I was walking back to my hostel when I tripped and fell. I blame a tarpaulin trailing from building site fencing. I slipped on it and ended up splayed on the sidewalk with two torn knees, a twisted wrist, and a scrape on the heel of the other hand. My entire face collided with the pavement and my nose gushed blood.
I had been walking back to my hostel following a most delicious dinner—roast chicken, baked potato and vegetable khorovats from a street BBQ vendor close to the fruit and vegetable market. Before you ask, I had had one large Armenian beer, water-weak and thirst-quenching, and I was wearing sensible shoes.
The street was dark and deserted. The shops sell wooden doors and coffins and close at 6pm. It was now about 9 o’clock. I got myself into a sitting position and tried to stop blood spilling on my dress and shoes. Damn, no hanky. Just as I wondered what to do next, a young woman appeared in front of me, dressed for a night out. “Do you speak Hayeren?” she asked in Hayeren. I am glad that I do. She didn’t have a phone but, by some miracle, I had mine in my bag and it was charged. I directed her to call my hostel, maybe 150 meters away, and ask whoever answered to come and scoop me up from the pavement.
By now, a car had stopped. A young couple got out, clearly very concerned. By now, there was a lot of blood and they thought that perhaps I’d been mugged. I told them what had happened and asked for a towel or some tissues. They had nothing. The woman spoke English and asked sensible questions about whether I had hit the top or side of my head. I had not. All the damage was front and center. She wanted to drive me to the hospital. I explained that my host was on the way to rescue me and with that he arrived.
Together he and the boyfriend of the English speaker hauled me upright and then steered me across the road and up the hill to the hostel. Back in the kitchen, he provided a wet towel, tissues, a glass of water, iodine and a mirror. I have reopened an old scar on my forehead (I have always been accident prone), a badly bruised nose, a thick lip and a chin with road burn. My teeth and glasses are not broken.
The iodine hurt of course, but otherwise, my face looks worse than it feels. I have no pain and slept well last night.
The man who rescued me is the son of the hostel owner. He was minding the shop while his mum and dad attended an out-of-town wedding. He couldn’t have been kinder and more concerned. He called his parents to tell them what happened and they phoned several times across the evening to check on my condition. I got an extra especially nice breakfast this morning. I’ll be back to stay with these lovely people again. They may want to up their liability insurance.
This was my second fall in a week, for last Saturday morning I crashed when walking home from English class. This one was worse in terms of ongoing pain and damage to pride. The sidewalks in Goris are uneven and perilous and so I usually walk in the road. But Mashtots street (named for the man who invented the Armenian alphabet) was surprisingly busy and so I walked downhill to the center of town using the sidewalk. This was a mistake. In one place the path was completely blocked by an inconsiderately dumped pile of gravel. I looked at the gravel and looked at the ditch, 18 inches wide and full of fast running water, sundry trash and weeds. The hill was steep and I decided it would be better to inch my way across the gravel where it bordered the ditch than to try to bridge the torrent and land safely on road with only one foot on firm ground. This was my second mistake. I slipped on the gravel of course, and ended up beached on my back, with one foot deep in the ditch. I was wearing a dress that suddenly thought to behave as though it were a t-shirt, stopping just below my waist. I felt pain in my right ankle and right knee, the ones lying awkwardly on the shale. An elderly man saw what had happened and crossed the road to help me. We both understood that my best approach would be to put the other, dodgy, foot in the water, stand in the ditch and then have the ancient pull me on to the road. This took several attempts and caused quite a stir as cars rode by. At least they slowed down. I limped home, squelching. My arthritic knee still aches and my cankle is the size of a swede.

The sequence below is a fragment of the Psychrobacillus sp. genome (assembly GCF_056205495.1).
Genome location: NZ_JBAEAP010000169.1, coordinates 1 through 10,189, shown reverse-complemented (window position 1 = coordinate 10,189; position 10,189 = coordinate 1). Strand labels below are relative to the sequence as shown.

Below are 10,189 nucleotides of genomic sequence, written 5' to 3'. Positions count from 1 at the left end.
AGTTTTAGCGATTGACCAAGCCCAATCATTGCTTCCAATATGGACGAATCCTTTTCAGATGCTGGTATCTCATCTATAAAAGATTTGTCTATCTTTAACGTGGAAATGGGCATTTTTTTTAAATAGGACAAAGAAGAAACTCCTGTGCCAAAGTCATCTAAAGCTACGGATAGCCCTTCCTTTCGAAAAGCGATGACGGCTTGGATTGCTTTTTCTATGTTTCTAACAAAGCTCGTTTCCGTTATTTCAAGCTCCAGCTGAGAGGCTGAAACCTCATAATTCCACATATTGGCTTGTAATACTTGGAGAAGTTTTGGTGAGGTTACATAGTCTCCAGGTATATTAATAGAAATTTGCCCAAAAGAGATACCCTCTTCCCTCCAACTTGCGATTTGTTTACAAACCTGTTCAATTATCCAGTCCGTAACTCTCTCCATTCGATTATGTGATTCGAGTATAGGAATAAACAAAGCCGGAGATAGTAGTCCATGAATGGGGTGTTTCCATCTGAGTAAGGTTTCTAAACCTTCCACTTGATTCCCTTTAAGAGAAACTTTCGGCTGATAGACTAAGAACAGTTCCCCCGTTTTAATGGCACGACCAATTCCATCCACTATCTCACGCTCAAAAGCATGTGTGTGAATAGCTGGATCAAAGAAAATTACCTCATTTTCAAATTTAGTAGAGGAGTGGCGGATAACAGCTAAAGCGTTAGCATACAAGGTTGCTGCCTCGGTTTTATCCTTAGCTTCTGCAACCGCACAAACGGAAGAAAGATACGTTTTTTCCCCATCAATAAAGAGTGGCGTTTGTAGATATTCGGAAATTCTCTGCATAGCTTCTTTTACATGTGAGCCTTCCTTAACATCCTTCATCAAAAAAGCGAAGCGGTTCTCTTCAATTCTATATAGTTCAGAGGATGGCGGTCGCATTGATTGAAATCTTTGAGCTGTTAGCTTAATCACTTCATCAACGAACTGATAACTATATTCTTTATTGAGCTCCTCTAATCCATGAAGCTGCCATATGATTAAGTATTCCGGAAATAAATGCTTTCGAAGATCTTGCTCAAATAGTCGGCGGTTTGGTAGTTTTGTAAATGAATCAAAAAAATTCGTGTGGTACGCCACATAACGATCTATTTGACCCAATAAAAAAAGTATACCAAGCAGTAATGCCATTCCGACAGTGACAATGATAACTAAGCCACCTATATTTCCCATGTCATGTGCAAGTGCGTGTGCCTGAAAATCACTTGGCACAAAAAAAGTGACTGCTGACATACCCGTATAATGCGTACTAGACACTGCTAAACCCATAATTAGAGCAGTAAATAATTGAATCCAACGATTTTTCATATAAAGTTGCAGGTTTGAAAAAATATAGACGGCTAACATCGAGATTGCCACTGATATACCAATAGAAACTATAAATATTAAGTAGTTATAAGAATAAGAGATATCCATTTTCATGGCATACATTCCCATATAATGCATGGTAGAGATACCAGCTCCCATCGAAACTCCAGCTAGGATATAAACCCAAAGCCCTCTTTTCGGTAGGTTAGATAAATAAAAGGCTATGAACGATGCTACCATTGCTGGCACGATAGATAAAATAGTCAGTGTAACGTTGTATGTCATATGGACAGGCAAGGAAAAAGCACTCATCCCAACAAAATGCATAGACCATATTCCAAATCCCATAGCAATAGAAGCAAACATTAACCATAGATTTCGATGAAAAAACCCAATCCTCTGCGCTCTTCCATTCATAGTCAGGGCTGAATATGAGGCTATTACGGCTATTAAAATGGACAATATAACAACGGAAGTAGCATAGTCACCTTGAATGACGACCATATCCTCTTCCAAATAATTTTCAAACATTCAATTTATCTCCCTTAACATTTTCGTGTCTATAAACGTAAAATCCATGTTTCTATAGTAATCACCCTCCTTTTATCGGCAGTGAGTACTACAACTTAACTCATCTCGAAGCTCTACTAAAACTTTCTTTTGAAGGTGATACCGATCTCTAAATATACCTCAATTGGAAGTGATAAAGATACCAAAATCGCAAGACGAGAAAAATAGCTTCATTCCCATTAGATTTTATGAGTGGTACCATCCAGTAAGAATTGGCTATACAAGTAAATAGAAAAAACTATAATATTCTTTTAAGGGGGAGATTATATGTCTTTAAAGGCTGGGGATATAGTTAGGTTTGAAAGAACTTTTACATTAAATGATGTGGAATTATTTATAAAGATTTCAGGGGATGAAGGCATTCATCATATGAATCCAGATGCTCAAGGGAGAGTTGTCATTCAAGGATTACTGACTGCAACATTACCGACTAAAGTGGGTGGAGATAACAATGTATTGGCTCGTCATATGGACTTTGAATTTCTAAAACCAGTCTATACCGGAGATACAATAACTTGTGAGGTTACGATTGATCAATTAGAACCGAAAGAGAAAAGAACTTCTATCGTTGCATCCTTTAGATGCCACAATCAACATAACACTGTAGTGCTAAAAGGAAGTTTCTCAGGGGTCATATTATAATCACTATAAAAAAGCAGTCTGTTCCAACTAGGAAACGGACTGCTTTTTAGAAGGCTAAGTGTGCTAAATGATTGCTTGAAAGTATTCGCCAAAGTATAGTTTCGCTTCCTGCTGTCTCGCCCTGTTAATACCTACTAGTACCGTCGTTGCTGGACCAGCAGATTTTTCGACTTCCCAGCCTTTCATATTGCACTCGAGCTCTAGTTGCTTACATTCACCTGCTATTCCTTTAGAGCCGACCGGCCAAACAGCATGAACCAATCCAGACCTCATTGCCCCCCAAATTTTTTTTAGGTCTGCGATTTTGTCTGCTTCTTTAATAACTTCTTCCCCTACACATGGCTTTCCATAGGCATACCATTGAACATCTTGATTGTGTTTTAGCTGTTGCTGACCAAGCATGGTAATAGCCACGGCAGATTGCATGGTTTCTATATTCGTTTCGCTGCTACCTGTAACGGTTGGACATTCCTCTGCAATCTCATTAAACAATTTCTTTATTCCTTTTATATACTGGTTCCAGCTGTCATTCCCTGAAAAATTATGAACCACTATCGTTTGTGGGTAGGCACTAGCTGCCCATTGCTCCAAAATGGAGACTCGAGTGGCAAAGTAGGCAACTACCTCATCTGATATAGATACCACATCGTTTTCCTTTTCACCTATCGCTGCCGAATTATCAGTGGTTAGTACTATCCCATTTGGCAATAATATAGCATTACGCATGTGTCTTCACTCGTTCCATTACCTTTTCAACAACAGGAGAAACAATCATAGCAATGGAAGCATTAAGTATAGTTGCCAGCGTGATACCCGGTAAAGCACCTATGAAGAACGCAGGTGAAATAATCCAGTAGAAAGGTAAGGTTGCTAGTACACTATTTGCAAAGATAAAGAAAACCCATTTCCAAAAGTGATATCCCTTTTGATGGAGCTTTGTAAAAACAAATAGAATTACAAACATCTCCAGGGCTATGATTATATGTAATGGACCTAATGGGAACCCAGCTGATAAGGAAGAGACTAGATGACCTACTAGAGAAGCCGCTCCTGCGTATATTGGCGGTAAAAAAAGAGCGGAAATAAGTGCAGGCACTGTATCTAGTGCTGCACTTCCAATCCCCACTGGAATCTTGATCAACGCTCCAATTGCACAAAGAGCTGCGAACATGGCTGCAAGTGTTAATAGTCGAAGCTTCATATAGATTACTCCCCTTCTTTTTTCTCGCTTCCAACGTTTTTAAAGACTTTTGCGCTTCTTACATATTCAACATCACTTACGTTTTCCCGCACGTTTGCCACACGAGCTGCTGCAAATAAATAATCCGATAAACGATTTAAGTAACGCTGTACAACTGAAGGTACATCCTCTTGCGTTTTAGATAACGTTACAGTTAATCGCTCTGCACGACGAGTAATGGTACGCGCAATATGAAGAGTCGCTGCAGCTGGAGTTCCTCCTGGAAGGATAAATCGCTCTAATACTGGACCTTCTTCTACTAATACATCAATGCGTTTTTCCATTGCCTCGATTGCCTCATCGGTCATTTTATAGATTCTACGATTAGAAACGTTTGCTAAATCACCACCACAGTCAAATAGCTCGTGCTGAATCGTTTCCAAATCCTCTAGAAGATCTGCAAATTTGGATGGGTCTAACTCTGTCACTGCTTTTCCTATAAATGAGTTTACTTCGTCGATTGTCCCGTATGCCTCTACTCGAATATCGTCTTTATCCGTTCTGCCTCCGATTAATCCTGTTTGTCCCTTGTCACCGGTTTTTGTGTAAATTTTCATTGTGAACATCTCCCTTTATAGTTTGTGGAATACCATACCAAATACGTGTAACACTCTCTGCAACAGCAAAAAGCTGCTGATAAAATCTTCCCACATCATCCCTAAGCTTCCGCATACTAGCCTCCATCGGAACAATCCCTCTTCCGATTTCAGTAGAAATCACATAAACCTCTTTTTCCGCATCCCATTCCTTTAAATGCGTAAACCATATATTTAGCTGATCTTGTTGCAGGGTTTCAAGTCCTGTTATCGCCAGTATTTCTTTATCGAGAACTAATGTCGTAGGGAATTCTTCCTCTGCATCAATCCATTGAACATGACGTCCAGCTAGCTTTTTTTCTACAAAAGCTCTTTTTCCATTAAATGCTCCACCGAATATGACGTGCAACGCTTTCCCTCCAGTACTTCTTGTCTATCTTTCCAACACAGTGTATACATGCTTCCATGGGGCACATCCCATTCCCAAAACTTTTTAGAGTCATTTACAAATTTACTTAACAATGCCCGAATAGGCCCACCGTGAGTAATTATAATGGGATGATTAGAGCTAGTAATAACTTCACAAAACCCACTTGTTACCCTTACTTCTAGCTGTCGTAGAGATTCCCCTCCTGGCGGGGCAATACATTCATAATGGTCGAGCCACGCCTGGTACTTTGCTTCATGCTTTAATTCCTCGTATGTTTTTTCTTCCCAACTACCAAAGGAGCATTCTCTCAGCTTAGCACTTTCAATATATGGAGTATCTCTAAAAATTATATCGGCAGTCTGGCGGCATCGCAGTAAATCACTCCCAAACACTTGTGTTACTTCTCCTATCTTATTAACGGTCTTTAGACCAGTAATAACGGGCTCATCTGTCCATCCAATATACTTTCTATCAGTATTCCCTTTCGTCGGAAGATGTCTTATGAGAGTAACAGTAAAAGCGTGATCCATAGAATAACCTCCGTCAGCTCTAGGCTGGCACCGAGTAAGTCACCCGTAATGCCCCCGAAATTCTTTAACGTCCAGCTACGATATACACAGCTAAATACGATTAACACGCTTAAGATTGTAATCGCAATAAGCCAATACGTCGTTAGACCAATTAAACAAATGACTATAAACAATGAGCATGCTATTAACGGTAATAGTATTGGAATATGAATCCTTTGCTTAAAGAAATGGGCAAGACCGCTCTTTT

When I first heard I’d been accepted by Peace Corps, my worst fear was falling. I imagined it would happen in winter, and that snow and ice would be involved. Four months in, and at the height of summer, I have already fallen twice. I have also engaged numerous friends and strangers to hold my arm on steps and narrow stretches. On the cable car in Jermuk I screamed so loudly approaching the step-off points both top and bottom that they stopped the entire contraption each time to help me off. Thank goodness it wasn’t busy, but I would have made a fuss even if it had been. I don’t do velocity and forward motion is not my friend.
A friend of mine once survived serious sexual assault and said that she had reason to be thankful for the experience: it had showed her that the worst could happen, and that she could live through it. It took the fear out of everyday living because she knew she was resilient. I feel the same way. Now I know I bounce.